No Russia-origin cargoes have been detected with STS transfers in this area for the last two weeks, while activity has accelerated off Malta. Previously, many Russia-flagged tankers were tracked to the Kalamata anchorage, until EU port bans came into effect in mid-April.
Most tankers that lift oil and refined product cargoes from the major exporting Russian ports in the Baltic and Black seas still sail direct to their destination, according to vessel-tracking data.
However, the ownership composition of tankers willing to take the reputational risk of carrying Russian oil in return in return for high premiums is changing.
Tankers owned by Greek shipowners — many of them via private companies — dominate liftings, as European and publicly listed shipowners avoid business.
Of the 204 tankers over 10,000 dwt tracked between May 1-26 departing the ports of Ust-Luga, Primorsk, Novorossiysk and Saint Petersburg, 58 of these voyages were on tankers owned by Russian Federation-controlled Sovcomflot.
Sovcomflot, and many of its fleet of 120-plus tankers are subject to sanctions in the UK or US, prompting the sale of at least 40 over the past month. However, most of flagged using open registries and some are tracked off Greece or Malta.
Some 79 of voyages were completed by tankers beneficially owned by Greek shipowners, Lloyd’s List analysis shows. This is broadly in line with April figures.
Despite supply disruptions, some 3.4m barrels per day or 43% of Russian oil exports went to refineries in Europe over April, according to the International Energy Agency.
This is down by about 1.2m barrels per day on pre-invasion levels, although increased shipments to India, Turkey and China have offset losses, according to the Paris-based agency.
Within Russia, the Kavkaz anchorage near the oil terminal of Taman, near the Kerch Strait are linked to STS activity with tankers shuttling to and from Greece and Malta, and to and from a Russian port on the Azoz Sea.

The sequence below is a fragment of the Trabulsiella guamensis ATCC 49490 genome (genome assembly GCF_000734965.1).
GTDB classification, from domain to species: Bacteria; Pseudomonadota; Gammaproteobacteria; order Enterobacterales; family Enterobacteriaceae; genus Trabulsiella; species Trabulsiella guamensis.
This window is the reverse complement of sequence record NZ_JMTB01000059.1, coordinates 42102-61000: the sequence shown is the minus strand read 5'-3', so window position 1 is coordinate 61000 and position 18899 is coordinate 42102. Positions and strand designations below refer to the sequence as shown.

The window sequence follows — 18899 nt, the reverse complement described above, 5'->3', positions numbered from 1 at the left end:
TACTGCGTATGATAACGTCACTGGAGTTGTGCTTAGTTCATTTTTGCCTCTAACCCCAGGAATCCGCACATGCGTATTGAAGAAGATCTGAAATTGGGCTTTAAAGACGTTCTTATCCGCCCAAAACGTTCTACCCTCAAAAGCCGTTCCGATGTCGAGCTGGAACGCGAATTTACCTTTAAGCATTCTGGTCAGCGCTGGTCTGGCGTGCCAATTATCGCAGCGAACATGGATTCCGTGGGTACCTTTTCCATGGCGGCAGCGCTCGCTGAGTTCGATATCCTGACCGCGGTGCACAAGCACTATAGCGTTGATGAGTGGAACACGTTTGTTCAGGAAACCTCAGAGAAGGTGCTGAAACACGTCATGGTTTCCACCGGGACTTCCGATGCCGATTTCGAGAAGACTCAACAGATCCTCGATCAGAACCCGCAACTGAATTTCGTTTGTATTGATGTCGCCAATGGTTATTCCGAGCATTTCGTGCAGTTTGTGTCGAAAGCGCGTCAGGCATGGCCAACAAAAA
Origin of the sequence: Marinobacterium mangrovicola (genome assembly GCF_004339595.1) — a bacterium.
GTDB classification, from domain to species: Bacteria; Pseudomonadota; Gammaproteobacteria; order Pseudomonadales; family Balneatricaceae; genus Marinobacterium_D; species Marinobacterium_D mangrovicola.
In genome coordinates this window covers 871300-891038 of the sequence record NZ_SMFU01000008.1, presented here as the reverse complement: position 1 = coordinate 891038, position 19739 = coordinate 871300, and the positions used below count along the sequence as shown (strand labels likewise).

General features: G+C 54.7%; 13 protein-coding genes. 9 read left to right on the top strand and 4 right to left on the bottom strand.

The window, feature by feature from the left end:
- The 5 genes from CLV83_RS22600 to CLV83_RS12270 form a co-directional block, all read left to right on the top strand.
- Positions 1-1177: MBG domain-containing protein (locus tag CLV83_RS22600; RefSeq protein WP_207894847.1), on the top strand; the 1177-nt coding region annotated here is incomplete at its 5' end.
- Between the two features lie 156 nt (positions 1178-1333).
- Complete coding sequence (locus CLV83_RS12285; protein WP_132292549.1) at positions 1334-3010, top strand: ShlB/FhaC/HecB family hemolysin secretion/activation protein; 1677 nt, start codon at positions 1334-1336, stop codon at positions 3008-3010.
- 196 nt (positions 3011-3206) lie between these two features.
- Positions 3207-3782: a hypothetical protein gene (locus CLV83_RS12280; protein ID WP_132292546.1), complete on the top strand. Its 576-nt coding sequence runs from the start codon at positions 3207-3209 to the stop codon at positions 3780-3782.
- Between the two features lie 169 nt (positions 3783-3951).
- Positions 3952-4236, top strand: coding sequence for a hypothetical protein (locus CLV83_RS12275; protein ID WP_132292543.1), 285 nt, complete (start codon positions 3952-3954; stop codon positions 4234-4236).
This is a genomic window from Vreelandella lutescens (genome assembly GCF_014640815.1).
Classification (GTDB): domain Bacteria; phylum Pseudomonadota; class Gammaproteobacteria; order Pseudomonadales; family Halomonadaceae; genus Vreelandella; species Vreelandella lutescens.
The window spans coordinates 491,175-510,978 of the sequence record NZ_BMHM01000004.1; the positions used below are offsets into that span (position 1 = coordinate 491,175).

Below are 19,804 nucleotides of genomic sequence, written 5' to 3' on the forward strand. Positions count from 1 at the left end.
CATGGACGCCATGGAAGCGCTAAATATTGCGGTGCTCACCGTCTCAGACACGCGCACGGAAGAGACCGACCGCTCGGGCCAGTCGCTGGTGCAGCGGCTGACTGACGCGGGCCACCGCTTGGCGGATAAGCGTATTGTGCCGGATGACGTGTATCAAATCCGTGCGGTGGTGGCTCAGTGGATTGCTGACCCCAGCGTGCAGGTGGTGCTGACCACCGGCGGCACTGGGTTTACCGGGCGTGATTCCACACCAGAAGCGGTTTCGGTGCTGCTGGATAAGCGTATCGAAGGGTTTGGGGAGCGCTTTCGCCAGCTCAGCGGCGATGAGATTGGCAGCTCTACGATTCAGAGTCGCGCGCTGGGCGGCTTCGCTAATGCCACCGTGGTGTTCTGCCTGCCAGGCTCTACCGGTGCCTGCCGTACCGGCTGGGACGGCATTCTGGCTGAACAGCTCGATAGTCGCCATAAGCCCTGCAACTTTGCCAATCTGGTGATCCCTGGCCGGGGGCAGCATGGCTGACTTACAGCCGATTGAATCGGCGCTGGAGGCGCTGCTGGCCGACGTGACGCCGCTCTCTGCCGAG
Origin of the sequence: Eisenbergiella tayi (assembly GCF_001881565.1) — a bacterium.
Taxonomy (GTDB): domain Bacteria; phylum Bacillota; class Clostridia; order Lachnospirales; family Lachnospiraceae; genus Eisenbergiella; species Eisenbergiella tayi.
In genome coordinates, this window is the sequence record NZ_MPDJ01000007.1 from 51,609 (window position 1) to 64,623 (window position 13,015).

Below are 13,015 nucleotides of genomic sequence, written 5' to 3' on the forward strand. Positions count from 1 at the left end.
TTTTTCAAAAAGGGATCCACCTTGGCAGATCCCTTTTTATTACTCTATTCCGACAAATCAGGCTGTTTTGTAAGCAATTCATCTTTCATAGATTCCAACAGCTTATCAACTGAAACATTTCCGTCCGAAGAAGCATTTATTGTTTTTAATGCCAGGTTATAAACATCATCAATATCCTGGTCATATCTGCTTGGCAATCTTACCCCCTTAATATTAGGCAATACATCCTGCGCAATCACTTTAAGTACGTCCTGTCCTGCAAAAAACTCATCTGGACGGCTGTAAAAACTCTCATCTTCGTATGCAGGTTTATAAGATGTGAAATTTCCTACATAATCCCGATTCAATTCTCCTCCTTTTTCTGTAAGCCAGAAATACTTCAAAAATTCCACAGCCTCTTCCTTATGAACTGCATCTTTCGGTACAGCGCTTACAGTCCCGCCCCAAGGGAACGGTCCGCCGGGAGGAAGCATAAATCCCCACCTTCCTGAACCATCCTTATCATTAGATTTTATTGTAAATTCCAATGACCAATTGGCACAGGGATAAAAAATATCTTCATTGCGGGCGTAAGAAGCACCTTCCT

Minerva Emily (IMO: 9380063) undertook STS transfers with two Russia-owned aframax tankers Sanar-7 (IMO: 9211999) on May 25 and Vladimir Monomakh (IMO: 9842176) on May 12, at Kavkaz outer port limits.
After each transfer in these waters, Minerva Emily sailed for Greece waters for cargo transfers.
In turn, Sanar-7 is also taking cargoes via STS at Kavkaz, with the Russia-flagged Magomed Gadzhiev (IMO: 9268344), a 6,444 dwt tanker the last seen on May 16.
The smaller tanker is one of many of a similar size seen sailing from the Azoz Sea port of Rostov-Na-Donu (IMO: 8971190) for Kavkaz anchorage transfer. These are likely cargoes of vacuum gasoil though this could not be verified.
In another development, two tankers previously engaged in shipping Iranian or Venezuelan crude have now moved into these Russian STS trades.
The Cameroon-flagged, 2001-built aframax tanker Elbrus (IMO: 9206671) is sailing through the Suez Canal after calling at Novorossiyk, and then in waters off Malta.
The vessel switched off its AIS for large parts of its voyage in the Black Sea and Mediterranean Sea, so it was not possible to determine whether any STS transfers took place.
The 47,198 dwt Hana (IMO: 9162916), falsely flagged with Samoa, will arrive at Kalamata within 24 hours, the Russia Tanker Tracking Group said on May 27. The tanker also loaded in Novorossiysk.